"Padel" Will Be Your New Favorite Way to Exercise This Summer
Word on the street is there's a hot game in town—and it will be your new favorite way to exercise with friends this summer. If you were eager to hop on the pickleball trend last year, rest assured, you will certainly be excited about another energetic racket sport called "Padel." This popular physical activity brings together the elements of squash and tennis for a fun-filled hobby you'll be obsessed with. We spoke with Ronny Garcia, CPT, Blink Fitness, who shares some of the benefits of playing Padel, along with how to warm up so you're fully prepared to hit the court for a game.
The game of Padel reportedly came to be thanks to Enrique Corcuera, Padel Academy reports. Back in 1969, Corcuera wanted to tailor his Squash court at his Acapulco home to incorporate some aspects of Platform Tennis. This resulted in what Corcuera referred to as "Paddle Corcuera," which is what we know today as Padel.
According to Head, when it comes to Padel, the sport is typically played via doubles on a court that's enclosed by glass walls. When compared to a tennis court, a Padel court is apparently one-third of its size. Padel players use rackets with a holed, elastic surface, along with a "low compression" tennis ball. The ball is allowed to bounce off of any glass wall but can only hit the ground one time before you hit it back to the opposing side. You rack up points when the ball bounces two times on your opponent's side of the court. The scoring system in Padel is quite similar to how points are earned in tennis. One main difference between the two sports is that you use an underarm serve in Padel.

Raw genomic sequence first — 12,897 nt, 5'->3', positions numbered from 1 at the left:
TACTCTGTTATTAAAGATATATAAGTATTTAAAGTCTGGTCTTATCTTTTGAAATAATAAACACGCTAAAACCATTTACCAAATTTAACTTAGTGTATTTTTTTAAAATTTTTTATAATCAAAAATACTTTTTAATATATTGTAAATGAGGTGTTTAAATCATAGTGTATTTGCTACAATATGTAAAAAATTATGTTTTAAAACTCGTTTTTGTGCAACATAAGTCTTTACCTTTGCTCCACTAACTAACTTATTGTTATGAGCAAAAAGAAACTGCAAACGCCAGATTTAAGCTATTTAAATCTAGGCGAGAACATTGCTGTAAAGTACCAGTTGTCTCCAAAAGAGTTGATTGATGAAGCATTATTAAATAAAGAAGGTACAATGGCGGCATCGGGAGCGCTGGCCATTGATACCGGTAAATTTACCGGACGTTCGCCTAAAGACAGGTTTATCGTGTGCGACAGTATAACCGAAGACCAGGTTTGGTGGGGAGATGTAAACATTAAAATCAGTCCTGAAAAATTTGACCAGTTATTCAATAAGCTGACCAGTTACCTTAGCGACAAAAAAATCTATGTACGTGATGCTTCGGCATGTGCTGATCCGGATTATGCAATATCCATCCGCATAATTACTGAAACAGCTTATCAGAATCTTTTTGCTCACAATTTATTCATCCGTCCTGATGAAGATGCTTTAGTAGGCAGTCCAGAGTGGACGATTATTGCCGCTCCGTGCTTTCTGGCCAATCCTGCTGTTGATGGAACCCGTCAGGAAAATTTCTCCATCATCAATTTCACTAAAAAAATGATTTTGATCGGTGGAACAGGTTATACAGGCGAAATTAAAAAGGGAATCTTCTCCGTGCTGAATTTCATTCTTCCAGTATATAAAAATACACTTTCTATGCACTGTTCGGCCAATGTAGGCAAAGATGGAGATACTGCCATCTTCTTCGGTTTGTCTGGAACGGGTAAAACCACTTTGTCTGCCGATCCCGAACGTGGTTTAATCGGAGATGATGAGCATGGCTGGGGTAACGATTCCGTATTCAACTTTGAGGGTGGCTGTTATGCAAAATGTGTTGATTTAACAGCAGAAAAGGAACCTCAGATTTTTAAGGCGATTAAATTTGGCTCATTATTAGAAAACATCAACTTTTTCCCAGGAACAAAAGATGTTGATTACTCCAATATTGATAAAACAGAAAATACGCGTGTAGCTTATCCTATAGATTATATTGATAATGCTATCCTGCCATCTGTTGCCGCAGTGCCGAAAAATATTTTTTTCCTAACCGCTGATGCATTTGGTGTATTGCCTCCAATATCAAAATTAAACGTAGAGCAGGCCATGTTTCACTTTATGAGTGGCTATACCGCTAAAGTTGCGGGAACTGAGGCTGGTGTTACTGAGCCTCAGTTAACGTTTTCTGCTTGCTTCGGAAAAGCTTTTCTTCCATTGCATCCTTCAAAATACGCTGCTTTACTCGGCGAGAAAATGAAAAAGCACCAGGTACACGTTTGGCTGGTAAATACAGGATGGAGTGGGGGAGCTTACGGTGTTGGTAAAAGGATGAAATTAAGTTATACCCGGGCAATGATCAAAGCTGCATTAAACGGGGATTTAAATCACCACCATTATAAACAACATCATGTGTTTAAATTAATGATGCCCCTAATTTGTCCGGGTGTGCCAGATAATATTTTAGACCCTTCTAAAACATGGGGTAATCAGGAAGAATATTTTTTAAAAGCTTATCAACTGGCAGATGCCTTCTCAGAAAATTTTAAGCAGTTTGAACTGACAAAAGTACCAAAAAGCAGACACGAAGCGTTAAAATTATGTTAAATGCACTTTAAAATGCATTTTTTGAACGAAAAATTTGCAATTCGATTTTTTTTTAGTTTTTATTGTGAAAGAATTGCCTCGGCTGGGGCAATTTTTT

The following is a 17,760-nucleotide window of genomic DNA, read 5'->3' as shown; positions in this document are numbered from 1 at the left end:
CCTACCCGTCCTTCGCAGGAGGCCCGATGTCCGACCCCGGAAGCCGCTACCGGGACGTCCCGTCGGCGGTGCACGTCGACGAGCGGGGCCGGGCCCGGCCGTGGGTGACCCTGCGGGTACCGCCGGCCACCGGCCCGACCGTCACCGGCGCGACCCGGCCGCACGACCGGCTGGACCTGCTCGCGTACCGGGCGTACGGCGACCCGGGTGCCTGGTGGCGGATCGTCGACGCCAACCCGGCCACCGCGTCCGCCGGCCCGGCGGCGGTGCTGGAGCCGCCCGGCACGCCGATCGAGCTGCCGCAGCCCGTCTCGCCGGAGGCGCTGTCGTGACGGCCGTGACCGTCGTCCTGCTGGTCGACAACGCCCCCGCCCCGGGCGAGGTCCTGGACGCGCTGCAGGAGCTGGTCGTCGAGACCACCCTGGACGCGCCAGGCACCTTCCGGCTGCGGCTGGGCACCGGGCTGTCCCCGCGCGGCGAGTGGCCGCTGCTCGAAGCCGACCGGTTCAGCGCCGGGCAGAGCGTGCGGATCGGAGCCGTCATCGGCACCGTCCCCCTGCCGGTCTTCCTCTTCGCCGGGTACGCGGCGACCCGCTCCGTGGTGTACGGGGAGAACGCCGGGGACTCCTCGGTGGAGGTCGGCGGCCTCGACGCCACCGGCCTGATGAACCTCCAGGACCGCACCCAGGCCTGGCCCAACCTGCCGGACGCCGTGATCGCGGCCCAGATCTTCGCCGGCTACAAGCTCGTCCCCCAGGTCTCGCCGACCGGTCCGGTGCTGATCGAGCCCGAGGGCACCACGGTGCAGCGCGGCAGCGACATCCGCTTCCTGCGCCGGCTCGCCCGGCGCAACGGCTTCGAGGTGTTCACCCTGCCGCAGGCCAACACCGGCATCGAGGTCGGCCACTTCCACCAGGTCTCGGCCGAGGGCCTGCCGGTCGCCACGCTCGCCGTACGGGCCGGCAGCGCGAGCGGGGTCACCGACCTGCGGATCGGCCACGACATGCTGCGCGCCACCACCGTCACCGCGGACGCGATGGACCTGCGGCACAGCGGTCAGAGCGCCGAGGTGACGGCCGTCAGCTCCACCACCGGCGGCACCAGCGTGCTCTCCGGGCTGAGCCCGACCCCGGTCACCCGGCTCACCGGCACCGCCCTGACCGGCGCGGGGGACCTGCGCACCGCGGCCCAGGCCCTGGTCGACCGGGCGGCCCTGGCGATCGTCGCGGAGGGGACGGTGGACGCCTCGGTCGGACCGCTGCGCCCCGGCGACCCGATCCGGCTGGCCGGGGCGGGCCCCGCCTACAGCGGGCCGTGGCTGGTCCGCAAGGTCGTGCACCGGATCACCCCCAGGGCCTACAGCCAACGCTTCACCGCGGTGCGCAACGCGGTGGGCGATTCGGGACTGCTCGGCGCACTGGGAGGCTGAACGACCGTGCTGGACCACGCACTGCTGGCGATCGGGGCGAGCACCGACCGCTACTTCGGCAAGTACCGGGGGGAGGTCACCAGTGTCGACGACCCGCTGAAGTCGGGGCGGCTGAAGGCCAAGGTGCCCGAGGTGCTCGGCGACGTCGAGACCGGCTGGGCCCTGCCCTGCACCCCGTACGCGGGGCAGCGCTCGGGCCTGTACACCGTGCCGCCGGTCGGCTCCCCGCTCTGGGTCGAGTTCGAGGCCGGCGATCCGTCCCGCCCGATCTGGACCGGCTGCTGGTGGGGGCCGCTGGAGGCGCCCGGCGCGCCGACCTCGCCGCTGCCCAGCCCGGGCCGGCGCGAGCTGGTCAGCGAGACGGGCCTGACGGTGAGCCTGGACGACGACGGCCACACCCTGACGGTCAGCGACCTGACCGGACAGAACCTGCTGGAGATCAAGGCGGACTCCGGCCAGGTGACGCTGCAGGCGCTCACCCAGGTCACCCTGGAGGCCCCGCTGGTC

The benefits of Padel.
When playing Padel, it should come as no surprise that you're bumping up your level of physical activity. Although this sport is a fun time with friends, your body is doing a lot of work! "Playing padel involves running, reflexes, and dynamic movements, so you are getting cardio, agility, endurance, and more when you play," Garcia tells us.
In addition, this racket sport is an excellent hobby to get involved in year-round. (The fun doesn't have to stop during the colder months!) You can play Padel indoors and outdoors, so wherever there's a court, there's a spot waiting for you to get active, no matter the season.
As if Padel couldn't sound more appealing, it's a stellar way to make plans with friends and socialize with other like-minded individuals. "Just like tennis and squash, Padel is played with four people total, so it is also a nice way to meet new people and have a way to get exercise while socializing," Garcia says.
Last but not least, playing a game of Padel will give your hand-eye coordination a solid boost. You need to be quick and agile when hitting the ball, which calls for accurate hand-eye coordination.
How to warm up for Padel.
If we've convinced you to round up your friends and start playing this racket sport, don't forget about warming up before hitting the court. First off, start with some stretching. "It's important to stretch your whole body, as Padel engages most muscles in the body throughout the course of a game," Garcia explains. He recommends doing two to three lower-body stretches, along with two to three upper-body stretches.
Make sure your joints are sufficiently warmed up as well. Exercises like wrist circles, hip rotations, and shoulder rotations can be beneficial, as these muscle groups are used when playing Padel. And lastly, add a bit of cardio to your warm-up routine. Brisk walking, light jogging, and cycling can boost blood flow to help ensure you're all prepped for the game and your muscles are activated.